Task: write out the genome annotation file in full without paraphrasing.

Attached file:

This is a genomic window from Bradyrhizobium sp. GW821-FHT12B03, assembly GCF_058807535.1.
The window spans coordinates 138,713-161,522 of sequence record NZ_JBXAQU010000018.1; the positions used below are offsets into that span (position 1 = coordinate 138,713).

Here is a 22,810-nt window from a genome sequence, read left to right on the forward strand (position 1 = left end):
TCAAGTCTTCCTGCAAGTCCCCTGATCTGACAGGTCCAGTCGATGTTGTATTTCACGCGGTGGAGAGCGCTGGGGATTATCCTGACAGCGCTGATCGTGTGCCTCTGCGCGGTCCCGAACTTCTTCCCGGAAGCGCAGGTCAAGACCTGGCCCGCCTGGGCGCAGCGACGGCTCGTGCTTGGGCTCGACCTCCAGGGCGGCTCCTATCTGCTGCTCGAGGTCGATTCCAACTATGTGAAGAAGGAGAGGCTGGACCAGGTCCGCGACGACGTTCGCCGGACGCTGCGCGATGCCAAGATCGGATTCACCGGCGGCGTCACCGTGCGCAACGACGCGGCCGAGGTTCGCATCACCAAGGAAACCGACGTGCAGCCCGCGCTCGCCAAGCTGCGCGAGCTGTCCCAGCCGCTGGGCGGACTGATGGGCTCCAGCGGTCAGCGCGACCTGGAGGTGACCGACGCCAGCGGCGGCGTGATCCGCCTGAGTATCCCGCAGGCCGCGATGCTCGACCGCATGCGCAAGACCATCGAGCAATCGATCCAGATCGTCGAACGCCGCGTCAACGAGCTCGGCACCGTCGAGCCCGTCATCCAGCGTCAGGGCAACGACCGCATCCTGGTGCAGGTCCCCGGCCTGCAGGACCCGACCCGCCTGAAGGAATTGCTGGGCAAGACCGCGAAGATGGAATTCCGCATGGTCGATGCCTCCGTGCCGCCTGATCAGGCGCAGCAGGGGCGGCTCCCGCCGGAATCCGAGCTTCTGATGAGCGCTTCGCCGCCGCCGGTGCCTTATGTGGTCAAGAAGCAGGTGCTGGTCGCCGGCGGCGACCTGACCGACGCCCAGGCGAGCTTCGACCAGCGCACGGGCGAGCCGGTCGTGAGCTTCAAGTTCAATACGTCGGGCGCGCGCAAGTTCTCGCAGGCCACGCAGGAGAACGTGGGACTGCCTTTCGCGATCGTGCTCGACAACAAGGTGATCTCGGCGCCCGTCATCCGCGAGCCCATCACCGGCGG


This is a genomic window from Bradyrhizobium sp. GW821-FHT12B03, assembly GCF_058807535.1.
The window spans coordinates 138,713-161,522 of sequence record NZ_JBXAQU010000018.1; the positions used below are offsets into that span (position 1 = coordinate 138,713).

Here is a 22,810-nt window from a genome sequence, read left to right on the forward strand (position 1 = left end):
TCAAGTCTTCCTGCAAGTCCCCTGATCTGACAGGTCCAGTCGATGTTGTATTTCACGCGGTGGAGAGCGCTGGGGATTATCCTGACAGCGCTGATCGTGTGCCTCTGCGCGGTCCCGAACTTCTTCCCGGAAGCGCAGGTCAAGACCTGGCCCGCCTGGGCGCAGCGACGGCTCGTGCTTGGGCTCGACCTCCAGGGCGGCTCCTATCTGCTGCTCGAGGTCGATTCCAACTATGTGAAGAAGGAGAGGCTGGACCAGGTCCGCGACGACGTTCGCCGGACGCTGCGCGATGCCAAGATCGGATTCACCGGCGGCGTCACCGTGCGCAACGACGCGGCCGAGGTTCGCATCACCAAGGAAACCGACGTGCAGCCCGCGCTCGCCAAGCTGCGCGAGCTGTCCCAGCCGCTGGGCGGACTGATGGGCTCCAGCGGTCAGCGCGACCTGGAGGTGACCGACGCCAGCGGCGGCGTGATCCGCCTGAGTATCCCGCAGGCCGCGATGCTCGACCGCATGCGCAAGACCATCGAGCAATCGATCCAGATCGTCGAACGCCGCGTCAACGAGCTCGGCACCGTCGAGCCCGTCATCCAGCGTCAGGGCAACGACCGCATCCTGGTGCAGGTCCCCGGCCTGCAGGACCCGACCCGCCTGAAGGAATTGCTGGGCAAGACCGCGAAGATGGAATTCCGCATGGTCGATGCCTCCGTGCCGCCTGATCAGGCGCAGCAGGGGCGGCTCCCGCCGGAATCCGAGCTTCTGATGAGCGCTTCGCCGCCGCCGGTGCCTTATGTGGTCAAGAAGCAGGTGCTGGTCGCCGGCGGCGACCTGACCGACGCCCAGGCGAGCTTCGACCAGCGCACGGGCGAGCCGGTCGTGAGCTTCAAGTTCAATACGTCGGGCGCGCGCAAGTTCTCGCAGGCCACGCAGGAGAACGTGGGACTGCCTTTCGCGATCGTGCTCGACAACAAGGTGATCTCGGCGCCCGTCATCCGCGAGCCCATCACCGGCGG